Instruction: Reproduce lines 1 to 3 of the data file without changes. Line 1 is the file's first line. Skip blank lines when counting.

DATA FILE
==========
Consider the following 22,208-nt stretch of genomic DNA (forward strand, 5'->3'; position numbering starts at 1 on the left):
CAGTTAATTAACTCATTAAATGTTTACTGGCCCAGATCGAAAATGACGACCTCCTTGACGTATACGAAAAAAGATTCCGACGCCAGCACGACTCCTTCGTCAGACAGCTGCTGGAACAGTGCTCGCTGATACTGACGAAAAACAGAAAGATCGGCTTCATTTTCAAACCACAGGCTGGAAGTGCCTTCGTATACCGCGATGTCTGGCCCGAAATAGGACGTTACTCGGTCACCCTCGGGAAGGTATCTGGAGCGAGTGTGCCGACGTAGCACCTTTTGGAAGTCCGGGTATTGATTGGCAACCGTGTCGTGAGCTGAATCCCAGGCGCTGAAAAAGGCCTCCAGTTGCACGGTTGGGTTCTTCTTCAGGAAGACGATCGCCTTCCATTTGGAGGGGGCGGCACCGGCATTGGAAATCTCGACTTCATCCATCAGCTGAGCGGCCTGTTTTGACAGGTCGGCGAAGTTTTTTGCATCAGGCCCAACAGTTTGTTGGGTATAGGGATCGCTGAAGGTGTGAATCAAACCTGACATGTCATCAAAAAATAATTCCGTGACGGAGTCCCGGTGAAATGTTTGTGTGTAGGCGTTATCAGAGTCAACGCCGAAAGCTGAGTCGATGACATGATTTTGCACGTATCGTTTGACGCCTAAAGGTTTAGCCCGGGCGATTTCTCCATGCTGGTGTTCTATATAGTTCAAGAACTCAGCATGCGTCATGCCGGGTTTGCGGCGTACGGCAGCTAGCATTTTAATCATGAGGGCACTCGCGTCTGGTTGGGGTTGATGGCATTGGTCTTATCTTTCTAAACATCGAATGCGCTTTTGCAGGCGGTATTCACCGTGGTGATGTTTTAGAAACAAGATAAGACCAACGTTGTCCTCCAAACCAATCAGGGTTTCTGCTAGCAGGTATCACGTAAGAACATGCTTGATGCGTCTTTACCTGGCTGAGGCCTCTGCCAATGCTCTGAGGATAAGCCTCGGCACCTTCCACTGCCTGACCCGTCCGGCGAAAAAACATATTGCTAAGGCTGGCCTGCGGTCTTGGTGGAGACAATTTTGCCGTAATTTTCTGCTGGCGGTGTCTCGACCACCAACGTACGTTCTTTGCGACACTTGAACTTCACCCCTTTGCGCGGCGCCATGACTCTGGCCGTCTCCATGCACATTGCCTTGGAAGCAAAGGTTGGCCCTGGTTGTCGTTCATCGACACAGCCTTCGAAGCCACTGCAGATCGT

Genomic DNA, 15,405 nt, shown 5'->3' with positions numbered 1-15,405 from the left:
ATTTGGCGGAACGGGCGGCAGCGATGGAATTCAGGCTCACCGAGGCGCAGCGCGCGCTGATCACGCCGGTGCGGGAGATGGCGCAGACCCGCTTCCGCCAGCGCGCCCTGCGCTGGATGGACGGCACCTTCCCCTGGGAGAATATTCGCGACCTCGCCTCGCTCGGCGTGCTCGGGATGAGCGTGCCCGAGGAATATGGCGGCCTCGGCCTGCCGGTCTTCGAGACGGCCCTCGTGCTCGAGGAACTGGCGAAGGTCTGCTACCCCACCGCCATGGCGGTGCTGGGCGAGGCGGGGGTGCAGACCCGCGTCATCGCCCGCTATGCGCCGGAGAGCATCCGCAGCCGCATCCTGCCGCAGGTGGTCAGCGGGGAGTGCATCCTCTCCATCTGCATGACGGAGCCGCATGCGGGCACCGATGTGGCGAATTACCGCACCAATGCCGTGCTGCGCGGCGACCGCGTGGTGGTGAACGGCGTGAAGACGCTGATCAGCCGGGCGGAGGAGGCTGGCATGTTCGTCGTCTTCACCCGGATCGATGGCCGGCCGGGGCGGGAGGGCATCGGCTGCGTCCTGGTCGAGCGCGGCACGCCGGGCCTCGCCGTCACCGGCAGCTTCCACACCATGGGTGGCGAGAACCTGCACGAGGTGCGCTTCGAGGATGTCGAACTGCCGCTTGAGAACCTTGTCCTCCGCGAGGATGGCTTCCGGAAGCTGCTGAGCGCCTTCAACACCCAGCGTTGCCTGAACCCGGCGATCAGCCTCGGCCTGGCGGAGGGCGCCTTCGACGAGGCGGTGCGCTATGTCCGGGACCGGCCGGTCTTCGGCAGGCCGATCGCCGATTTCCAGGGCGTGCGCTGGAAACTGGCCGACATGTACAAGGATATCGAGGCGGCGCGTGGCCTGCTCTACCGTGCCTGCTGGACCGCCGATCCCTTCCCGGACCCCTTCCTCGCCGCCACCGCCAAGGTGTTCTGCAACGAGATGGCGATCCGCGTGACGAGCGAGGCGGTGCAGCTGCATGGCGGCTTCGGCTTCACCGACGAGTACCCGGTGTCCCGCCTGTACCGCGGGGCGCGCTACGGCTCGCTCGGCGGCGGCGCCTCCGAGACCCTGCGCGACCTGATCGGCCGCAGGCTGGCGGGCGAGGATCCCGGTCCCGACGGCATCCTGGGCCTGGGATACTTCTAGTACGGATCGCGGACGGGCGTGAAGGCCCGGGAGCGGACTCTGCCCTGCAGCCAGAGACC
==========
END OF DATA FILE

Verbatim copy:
Consider the following 22,208-nt stretch of genomic DNA (forward strand, 5'->3'; position numbering starts at 1 on the left):
CAGTTAATTAACTCATTAAATGTTTACTGGCCCAGATCGAAAATGACGACCTCCTTGACGTATACGAAAAAAGATTCCGACGCCAGCACGACTCCTTCGTCAGACAGCTGCTGGAACAGTGCTCGCTGATACTGACGAAAAACAGAAAGATCGGCTTCATTTTCAAACCACAGGCTGGAAGTGCCTTCGTATACCGCGATGTCTGGCCCGAAATAGGACGTTACTCGGTCACCCTCGGGAAGGTATCTGGAGCGAGTGTGCCGACGTAGCACCTTTTGGAAGTCCGGGTATTGATTGGCAACCGTGTCGTGAGCTGAATCCCAGGCGCTGAAAAAGGCCTCCAGTTGCACGGTTGGGTTCTTCTTCAGGAAGACGATCGCCTTCCATTTGGAGGGGGCGGCACCGGCATTGGAAATCTCGACTTCATCCATCAGCTGAGCGGCCTGTTTTGACAGGTCGGCGAAGTTTTTTGCATCAGGCCCAACAGTTTGTTGGGTATAGGGATCGCTGAAGGTGTGAATCAAACCTGACATGTCATCAAAAAATAATTCCGTGACGGAGTCCCGGTGAAATGTTTGTGTGTAGGCGTTATCAGAGTCAACGCCGAAAGCTGAGTCGATGACATGATTTTGCACGTATCGTTTGACGCCTAAAGGTTTAGCCCGGGCGATTTCTCCATGCTGGTGTTCTATATAGTTCAAGAACTCAGCATGCGTCATGCCGGGTTTGCGGCGTACGGCAGCTAGCATTTTAATCATGAGGGCACTCGCGTCTGGTTGGGGTTGATGGCATTGGTCTTATCTTTCTAAACATCGAATGCGCTTTTGCAGGCGGTATTCACCGTGGTGATGTTTTAGAAACAAGATAAGACCAACGTTGTCCTCCAAACCAATCAGGGTTTCTGCTAGCAGGTATCACGTAAGAACATGCTTGATGCGTCTTTACCTGGCTGAGGCCTCTGCCAATGCTCTGAGGATAAGCCTCGGCACCTTCCACTGCCTGACCCGTCCGGCGAAAAAACATATTGCTAAGGCTGGCCTGCGGTCTTGGTGGAGACAATTTTGCCGTAATTTTCTGCTGGCGGTGTCTCGACCACCAACGTACGTTCTTTGCGACACTTGAACTTCACCCCTTTGCGCGGCGCCATGACTCTGGCCGTCTCCATGCACATTGCCTTGGAAGCAAAGGTTGGCCCTGGTTGTCGTTCATCGACACAGCCTTCGAAGCCACTGCAGATCGT

Genomic DNA, 15,405 nt, shown 5'->3' with positions numbered 1-15,405 from the left: